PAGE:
Minor Glacial Burst in South Iceland Volcano Katla Skip to content

Minor Glacial Burst in South Iceland Volcano Katla

A small glacial burst occurred in the volcano Katla, which lies underneath the Mýrdalsjökull icecap in south Iceland, on April 28 and lasted a few days. The activity was registered by seismic monitors and increased conductivity was measured in the river Múlakvísl until May 7.

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Mýrdalsjökull. Photo by Páll Stefánsson.

Last summer a large glacial burst, probably caused by a minor eruption in Katla, caused the river to swell and tear a hole in the Ring Road, right at the height of the tourism season in early July.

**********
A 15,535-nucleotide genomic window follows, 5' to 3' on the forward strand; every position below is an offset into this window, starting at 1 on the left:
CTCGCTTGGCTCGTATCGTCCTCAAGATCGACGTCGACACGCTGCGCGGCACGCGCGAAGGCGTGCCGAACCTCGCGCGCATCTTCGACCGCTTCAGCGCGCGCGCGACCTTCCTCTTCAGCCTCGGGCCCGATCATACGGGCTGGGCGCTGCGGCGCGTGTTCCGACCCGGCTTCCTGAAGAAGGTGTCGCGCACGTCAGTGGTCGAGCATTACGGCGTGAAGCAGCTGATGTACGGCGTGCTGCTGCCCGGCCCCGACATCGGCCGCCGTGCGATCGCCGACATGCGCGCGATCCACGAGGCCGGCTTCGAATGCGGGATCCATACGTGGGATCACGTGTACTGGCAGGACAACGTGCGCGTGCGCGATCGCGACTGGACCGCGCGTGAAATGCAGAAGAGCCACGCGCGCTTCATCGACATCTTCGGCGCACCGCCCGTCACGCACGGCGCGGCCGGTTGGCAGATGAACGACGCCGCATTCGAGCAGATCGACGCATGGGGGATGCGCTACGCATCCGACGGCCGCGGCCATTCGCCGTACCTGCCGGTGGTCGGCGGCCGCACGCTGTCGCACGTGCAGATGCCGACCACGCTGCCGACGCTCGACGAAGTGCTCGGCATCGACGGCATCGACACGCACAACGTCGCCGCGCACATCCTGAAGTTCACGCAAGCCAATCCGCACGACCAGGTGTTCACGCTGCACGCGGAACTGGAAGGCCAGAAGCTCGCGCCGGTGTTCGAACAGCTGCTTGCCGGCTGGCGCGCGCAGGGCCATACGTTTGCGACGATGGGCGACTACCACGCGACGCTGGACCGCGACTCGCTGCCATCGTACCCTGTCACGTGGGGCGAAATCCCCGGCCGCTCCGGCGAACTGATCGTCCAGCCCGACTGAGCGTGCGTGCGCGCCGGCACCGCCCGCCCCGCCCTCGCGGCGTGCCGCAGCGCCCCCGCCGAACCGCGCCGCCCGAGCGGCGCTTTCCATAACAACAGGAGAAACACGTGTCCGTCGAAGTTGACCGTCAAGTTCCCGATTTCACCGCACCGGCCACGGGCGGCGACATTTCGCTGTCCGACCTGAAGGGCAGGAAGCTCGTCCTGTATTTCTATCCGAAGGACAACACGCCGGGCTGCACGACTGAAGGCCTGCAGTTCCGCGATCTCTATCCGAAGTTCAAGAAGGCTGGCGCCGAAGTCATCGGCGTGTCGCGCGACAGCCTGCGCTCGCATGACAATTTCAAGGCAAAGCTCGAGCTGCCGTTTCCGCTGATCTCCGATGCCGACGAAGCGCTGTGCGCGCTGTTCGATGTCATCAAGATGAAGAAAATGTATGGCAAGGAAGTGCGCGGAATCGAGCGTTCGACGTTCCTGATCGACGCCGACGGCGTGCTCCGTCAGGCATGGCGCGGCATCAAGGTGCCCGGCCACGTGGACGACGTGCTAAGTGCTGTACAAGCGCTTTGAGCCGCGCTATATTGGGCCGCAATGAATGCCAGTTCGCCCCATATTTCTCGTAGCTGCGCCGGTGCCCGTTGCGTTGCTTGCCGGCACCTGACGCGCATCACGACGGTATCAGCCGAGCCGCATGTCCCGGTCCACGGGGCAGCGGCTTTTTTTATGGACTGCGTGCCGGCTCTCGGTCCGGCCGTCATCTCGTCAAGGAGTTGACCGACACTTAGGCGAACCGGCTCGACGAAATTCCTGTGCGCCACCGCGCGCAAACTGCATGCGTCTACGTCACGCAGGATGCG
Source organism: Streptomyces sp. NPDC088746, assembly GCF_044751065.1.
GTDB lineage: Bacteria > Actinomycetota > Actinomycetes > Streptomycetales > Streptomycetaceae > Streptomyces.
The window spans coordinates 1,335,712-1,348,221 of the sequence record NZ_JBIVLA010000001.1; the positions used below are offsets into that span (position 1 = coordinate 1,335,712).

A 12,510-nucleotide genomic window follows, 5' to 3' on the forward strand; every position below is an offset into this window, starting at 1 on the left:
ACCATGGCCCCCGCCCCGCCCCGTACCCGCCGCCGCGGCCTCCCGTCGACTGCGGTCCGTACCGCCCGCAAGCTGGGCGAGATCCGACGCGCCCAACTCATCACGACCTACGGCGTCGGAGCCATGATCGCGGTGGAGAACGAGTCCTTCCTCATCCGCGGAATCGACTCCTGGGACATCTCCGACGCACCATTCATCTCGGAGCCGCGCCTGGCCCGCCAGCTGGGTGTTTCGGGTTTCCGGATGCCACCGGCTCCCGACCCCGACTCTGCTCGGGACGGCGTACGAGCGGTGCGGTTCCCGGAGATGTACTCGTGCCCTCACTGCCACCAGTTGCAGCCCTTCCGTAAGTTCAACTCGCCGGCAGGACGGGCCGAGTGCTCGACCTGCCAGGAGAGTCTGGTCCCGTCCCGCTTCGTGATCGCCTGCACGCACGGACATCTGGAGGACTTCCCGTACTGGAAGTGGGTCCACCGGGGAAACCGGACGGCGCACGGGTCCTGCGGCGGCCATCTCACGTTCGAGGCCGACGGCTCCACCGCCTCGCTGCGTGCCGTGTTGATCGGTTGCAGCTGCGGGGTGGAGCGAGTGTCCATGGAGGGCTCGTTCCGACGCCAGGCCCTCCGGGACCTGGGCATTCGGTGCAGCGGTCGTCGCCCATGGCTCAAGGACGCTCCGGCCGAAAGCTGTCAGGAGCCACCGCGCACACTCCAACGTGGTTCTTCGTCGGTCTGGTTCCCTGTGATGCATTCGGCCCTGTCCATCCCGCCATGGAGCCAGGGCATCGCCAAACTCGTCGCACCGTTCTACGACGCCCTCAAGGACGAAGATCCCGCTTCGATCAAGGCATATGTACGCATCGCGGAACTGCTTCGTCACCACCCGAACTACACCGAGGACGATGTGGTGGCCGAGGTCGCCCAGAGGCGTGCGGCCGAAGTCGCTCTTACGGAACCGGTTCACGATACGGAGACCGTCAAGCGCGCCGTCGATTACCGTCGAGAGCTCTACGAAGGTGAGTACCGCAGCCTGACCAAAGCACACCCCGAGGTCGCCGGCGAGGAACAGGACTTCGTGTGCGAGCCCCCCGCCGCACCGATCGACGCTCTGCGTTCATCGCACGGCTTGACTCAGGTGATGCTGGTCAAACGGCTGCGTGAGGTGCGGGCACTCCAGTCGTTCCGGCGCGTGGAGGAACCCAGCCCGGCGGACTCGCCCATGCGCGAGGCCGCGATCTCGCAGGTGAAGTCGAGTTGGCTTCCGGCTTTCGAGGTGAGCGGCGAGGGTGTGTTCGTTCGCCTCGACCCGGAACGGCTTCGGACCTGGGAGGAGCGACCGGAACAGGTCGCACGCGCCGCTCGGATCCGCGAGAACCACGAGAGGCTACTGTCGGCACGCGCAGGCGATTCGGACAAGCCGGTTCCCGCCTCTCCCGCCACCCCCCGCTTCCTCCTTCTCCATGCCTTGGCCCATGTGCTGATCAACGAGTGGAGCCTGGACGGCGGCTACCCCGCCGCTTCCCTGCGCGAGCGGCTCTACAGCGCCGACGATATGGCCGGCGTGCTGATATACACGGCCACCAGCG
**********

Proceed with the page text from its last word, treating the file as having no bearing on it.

Oddur Sigurðsson, a geologist at the Icelandic Meteorological Office, told visir.is that the glacial burst in late April was so insignificant that it couldn’t be detected by the naked eye.

Oddur explained that it was caused by geothermal activity in one of Katla’s craters.

Volcano enthusiast and blogger Jón Frímann Jónsson reported on two events in Katla, on April 28 and May 6 or 7, and considers them to be warning signals: something is happening in the volcano, he predicts.

He also commented on the recent series of earthquakes which hit Herðubreið in the northeastern highlands early this week.

Click here to read more about the series and here to read about Katla, which has been monitored closely by earth scientists ever since the 2011 glacial burst, and other volcanoes in Iceland that are said to be growing restless.

ESA

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